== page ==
Souad Abderrahim stepped out from behind the tinted windows of her black car and into a decrepit apartment building on Rue Tronja in central Tunis. The newly elected mayor of Tunisia's capital city was on hand this late-August afternoon to show that she is one with her city’s people.
The crumbling apartment building was slated for demolition, but some inhabitants refused to leave for fear of homelessness. It was the first stop on a city tour, a chance to visit small businesses and meet local residents looking to air their grievances. The tour was a goodwill gesture and something that she has regularly engaged in since becoming mayor in July.
Abderrahim, a career pharmacist, and previously a student union activist, re-entered political life in 2011 as an elected member of the postrevolutionary national assembly in charge of designing a new constitution. In parliament, she headed the committee on human rights and freedoms. Now, she has the more hands-on task of implementing the nascent constitution at the municipal level.
Related: Grassroots efforts in Tunisia to advance women’s rights
“I'm in an executive role now, so, I must focus on executing well-defined projects for the good of our city and its inhabitants,” Abderrahim said in soft-spoken French.
Restoring the face of the city is a top priority, she says. For starters, she wants to improve street cleaning and plant more trees. A renewed look could help boost tourism, a vital industry that was decimated across the country after three terror attacks in 2015 together killed more than 70 people.
“We must find a worthwhile project that heightens our level of freedom but at the same time can unite Tunisians,” said Abderrahim, whose conservative-chic look turned heads on this neglected street.
Abderrahim is herself a somewhat divisive figure. She's the first woman mayor of Tunis, and the first woman elected as mayor of an Arab capital (Iraq’s Zekra Alwach was appointed mayor of Baghdad in 2015). Abderrahim dedicated her victory in City Hall to all Tunisian women. But in 2011, she angered progressives by denouncing single mothers as a “disgrace” to the country who do not deserve the same rights and protections as other citizens. And although Abderrahim is a self-described liberal and doesn't wear hijab, she chose to head the traditionally Islamist Ennahdha's party list. (She technically ran as an independent, but her affiliation with Ennahdha dates back to her university days.)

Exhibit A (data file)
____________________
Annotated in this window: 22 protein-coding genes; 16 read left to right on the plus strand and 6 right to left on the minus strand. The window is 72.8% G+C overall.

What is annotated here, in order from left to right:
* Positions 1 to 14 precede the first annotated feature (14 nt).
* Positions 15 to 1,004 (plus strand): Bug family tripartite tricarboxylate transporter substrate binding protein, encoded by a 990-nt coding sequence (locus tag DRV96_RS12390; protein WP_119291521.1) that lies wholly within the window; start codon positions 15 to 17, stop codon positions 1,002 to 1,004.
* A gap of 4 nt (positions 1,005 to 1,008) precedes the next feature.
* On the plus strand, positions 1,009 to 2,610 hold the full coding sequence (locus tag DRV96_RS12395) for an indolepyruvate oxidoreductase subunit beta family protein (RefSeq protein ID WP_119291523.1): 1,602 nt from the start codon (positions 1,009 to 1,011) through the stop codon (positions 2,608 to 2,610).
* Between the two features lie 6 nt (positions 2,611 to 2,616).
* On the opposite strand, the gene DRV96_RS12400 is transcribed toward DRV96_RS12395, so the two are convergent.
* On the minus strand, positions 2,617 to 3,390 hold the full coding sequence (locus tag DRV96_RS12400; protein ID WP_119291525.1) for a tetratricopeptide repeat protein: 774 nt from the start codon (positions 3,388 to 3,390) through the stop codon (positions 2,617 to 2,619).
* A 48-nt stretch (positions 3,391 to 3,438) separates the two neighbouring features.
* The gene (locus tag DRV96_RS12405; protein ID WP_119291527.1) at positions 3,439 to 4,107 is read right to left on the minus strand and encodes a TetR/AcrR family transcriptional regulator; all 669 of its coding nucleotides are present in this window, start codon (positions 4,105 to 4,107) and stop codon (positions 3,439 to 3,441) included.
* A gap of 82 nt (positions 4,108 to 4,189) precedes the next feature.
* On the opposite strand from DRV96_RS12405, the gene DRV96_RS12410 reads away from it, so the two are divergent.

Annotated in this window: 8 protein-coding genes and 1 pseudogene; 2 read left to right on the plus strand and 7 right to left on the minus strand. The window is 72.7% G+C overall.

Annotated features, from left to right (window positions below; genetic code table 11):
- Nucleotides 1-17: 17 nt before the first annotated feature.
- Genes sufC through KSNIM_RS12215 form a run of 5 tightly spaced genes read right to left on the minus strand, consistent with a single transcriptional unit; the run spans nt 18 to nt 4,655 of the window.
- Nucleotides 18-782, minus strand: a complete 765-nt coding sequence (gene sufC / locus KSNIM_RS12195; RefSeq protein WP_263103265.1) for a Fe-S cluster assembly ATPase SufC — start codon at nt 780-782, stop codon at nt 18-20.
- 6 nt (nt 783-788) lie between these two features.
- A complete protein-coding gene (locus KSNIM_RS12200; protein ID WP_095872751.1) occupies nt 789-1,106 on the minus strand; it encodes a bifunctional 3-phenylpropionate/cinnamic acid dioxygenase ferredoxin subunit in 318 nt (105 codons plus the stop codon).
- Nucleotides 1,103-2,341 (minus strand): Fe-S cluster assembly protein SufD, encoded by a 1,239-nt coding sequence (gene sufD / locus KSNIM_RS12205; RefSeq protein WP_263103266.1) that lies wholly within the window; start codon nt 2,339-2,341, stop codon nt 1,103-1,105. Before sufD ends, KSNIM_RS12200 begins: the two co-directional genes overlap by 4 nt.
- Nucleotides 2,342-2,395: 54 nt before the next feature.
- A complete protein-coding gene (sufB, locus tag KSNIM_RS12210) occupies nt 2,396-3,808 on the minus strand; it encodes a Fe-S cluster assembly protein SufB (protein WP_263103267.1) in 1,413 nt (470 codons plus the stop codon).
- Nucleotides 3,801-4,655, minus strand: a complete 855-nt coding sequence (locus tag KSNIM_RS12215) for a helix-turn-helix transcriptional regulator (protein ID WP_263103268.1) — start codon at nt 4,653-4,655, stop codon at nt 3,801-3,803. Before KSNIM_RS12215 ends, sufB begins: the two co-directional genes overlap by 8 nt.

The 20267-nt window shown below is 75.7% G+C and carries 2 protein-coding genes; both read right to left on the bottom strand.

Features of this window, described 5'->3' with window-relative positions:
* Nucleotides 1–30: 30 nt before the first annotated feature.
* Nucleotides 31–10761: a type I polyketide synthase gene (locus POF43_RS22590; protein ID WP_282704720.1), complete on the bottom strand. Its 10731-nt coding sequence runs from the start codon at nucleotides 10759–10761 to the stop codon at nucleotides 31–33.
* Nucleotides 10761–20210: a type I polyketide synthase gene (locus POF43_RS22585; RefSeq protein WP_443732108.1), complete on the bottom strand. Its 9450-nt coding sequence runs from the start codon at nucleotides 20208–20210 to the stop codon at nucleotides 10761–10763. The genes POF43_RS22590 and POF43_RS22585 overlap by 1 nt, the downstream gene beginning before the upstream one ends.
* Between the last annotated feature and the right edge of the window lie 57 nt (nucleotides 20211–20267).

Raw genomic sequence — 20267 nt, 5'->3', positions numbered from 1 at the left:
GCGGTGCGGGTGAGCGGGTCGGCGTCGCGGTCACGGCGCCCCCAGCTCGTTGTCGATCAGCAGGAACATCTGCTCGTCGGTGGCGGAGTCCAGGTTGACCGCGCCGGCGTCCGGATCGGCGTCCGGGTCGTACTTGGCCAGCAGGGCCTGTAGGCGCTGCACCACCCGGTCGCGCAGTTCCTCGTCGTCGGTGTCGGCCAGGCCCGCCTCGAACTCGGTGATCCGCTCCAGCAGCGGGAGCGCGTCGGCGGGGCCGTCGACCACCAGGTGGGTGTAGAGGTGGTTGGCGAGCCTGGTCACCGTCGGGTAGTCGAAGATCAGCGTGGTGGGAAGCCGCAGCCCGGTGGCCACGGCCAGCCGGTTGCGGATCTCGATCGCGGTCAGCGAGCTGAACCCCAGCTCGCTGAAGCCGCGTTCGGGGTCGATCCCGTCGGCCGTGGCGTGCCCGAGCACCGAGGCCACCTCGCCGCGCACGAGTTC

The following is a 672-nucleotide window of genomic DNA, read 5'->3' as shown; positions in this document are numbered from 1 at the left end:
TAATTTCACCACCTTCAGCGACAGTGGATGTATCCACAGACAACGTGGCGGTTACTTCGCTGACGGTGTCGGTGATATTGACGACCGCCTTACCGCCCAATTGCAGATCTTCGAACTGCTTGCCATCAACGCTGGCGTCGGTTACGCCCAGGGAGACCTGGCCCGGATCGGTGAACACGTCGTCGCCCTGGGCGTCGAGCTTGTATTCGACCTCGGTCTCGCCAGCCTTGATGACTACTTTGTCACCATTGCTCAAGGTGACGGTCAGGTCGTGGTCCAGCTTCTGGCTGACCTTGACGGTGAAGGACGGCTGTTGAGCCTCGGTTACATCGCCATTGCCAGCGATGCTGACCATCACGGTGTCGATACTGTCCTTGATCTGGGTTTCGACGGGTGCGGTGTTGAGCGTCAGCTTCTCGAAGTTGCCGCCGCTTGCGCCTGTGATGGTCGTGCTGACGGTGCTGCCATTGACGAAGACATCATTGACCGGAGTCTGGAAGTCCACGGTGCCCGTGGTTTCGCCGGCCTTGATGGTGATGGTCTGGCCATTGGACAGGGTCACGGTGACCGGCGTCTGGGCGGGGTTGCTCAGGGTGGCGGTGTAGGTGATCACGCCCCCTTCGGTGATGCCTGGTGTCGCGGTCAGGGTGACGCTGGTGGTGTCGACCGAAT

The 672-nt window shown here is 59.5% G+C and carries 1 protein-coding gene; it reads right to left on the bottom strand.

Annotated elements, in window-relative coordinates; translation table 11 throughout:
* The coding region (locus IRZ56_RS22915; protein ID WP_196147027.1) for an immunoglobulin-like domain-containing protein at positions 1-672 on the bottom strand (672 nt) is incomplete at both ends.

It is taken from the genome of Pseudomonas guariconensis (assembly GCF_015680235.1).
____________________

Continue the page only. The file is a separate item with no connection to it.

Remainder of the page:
In many ways, Abderrahim embodies the tension and contradictions within modern Tunisian society. The North African nation, widely seen as the best success story of the Arab Spring, is among the most liberal in the region, but it has an increasingly vocal Islamist faction who have played an important role in shaping the country’s postrevolutionary identity.
“It is true that our constitution is civil, but it is also true that article 1 of the constitution states that Tunisia is an Islamic country, so we have to find the balance for us,” Abderrahim said when pressed on how to bridge the political divide on social issues. “The main thing is to find a social consensus.”
Several days before the tour with Abderrahim, a presidential proposal to give women equal inheritance rights sparked a weekend of demonstrations in the city’s center. Thousands of people took to the streets to rally in support of the bill on Tunisia’s national women’s day, following a mass protest against the proposal by conservative Muslims two days earlier.
President Beji Caid Essebsi, who made the proposal to parliament, has since weakened its wording to make exceptions for those wishing to continue following Islamic law, disappointing women’s rights advocates. The Ennahdha party has nonetheless vowed to reject the proposal because it contradicts Islamic law. Abderrahim, however, remained neutral on the issue, supporting the president’s version of the bill.
“I would say, it is a personal matter — it is a personal freedom,” she said. “Those who want to have equal inheritance, if they agree on that, then they agree; if they do not agree, they can have the Islamic inheritance.”
Ahlem Belhadj, a campaigner from the Tunisian Association of Democratic Women, said that does not go far enough to ensure equality.
“The law has to be precise,” she said.